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March 11 disaster builds international friendships

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© 2012 AFP

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Ishinomaki a former whaling town could maybe look at eco tourism. Got to be people willing to see live whale instead of on a plate.

4 ( +7 / -3 )

Great story, nice to read stories like this on JT

3 ( +3 / -0 )

These guys are representing all foreigners in Japan and doing a great job. Thank you guys! You are busting down far more barriers than just physical ones.

3 ( +6 / -3 )

Good human interest story. More like this please.

4 ( +4 / -0 )

Had tears in my eyes reading that....but I am a bit of a soppy so and so. It is so lovely to hear that through all this tragedy, a ray of light is shining. Something good is coming out. To all the foreigners over there who are rallying round to help those poor people, as Nicky said, a huge pat on the back. Hearts and minds are opening up to the fact that in the end, we are all just people. This article has really warmed the cockles of my heart this chilly morning.

2 ( +2 / -0 )

Hi guys and gals, I too have volunteered in Ishinomaki a few times. I plan to go back again soon. I also designed some fund raising T-shirts, which I asked the children within Minato Shogakko (which was acting as a shelter) to draw the pictures for me. You can see some of my work (I am the one with the hat and glasses) and/or buy a t-shirt here: www.gambaroutohoku.com

Ishinomaki was one of the worst affected areas. To see it with my own eyes for the first time back in late March and early April was heart breaking... They still have a very long way to go, so please keep up with your support.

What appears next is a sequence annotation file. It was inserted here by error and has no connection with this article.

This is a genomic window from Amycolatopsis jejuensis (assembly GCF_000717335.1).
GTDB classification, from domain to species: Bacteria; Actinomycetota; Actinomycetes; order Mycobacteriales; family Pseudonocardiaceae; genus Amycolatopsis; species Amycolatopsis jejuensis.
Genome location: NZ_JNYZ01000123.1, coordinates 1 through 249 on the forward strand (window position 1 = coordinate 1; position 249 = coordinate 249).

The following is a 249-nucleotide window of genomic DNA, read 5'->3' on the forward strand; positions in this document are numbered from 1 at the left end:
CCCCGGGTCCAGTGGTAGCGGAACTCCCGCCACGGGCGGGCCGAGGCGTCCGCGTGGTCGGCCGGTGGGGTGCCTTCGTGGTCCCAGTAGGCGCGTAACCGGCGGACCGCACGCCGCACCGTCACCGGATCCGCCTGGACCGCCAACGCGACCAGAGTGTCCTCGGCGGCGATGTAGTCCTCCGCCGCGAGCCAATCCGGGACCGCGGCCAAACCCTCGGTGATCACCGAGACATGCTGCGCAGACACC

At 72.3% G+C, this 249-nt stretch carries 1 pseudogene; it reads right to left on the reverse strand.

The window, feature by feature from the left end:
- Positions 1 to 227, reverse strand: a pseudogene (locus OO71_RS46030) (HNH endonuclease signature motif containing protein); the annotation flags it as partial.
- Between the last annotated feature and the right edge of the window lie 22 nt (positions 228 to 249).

And thanks to JT for keeping these articles and stories in circulation.

7 ( +7 / -0 )

I don't know Jamie but I know a lot of people who do and who have worked with him and his 'It's Not Just Mud' group.

There's a very good interview on the BBC with him as well.

Legend.

1 ( +1 / -0 )

http://www.bbc.co.uk/news/world-asia-16377120

1 ( +1 / -0 )

I have become very close class mates of mine from my Amerian Ivy League business school MBA program and gotten to know so many inspirational Japanese people because of wanting to help them and know them and their culture much better since 3/11.

One Japanese guy, a musician who lives in Tokyo has become my best friend in the world.

3 ( +3 / -0 )

Nice to know it.

1 ( +1 / -0 )

TokyoKawasaki, well done on all your work - hope the t-shirts can raise a lot of money and help the community to rebuild. It is no longer a disaster area but a recovery one. But the people still need a lot of support.

Well done!

2 ( +2 / -0 )

@tokyokawasaki - wow. Just wow. That is one of the most powerful films of the disaster I have yet seen.

0 ( +1 / -1 )

I wish we could do more about these terrible situation, in Mexico, we are concern...

0 ( +0 / -0 )

Thanks for the nice comments all! You can find more info on INJM at http://itsnotjustmud.com , http://www.facebook.com/ItsNotJustMud or on twitter @itsnotjustmud or my personal twitter @jamie_elbanna

3 ( +3 / -0 )

Recovery is a marathon... http://youtu.be/V6JIZBPhono Even of on the sidelines, those in the race need our encouragement and support. Gambatte. http://prayforjapan.org My prayers are with the survivors and all those lost. Thank you to all who care.

0 ( +0 / -0 )

“But now I have many. They are my great treasure—the treasure of my life,” Hashimoto said.

This was really sweet. Well done to all the volunteers for what they're doing.

0 ( +0 / -0 )

Ordinary people can do extraordinary things when the government largely stays out of the way.

1 ( +1 / -0 )

Would have loved to volunteer myself but... sometimes one's "situation" makes it just impossible... At least my son did his part (in April last year) by bringing 300 kilos of necessary items from France, donated by his friends and colleagues from five European nations (entirely on his own initiative) and with money he had been given by those who hadn't had time to go shopping, we bought pre-washed rice, canned foods, etc. which were then transferred by "Second Harvest" to Fukushima.

1 ( +1 / -0 )

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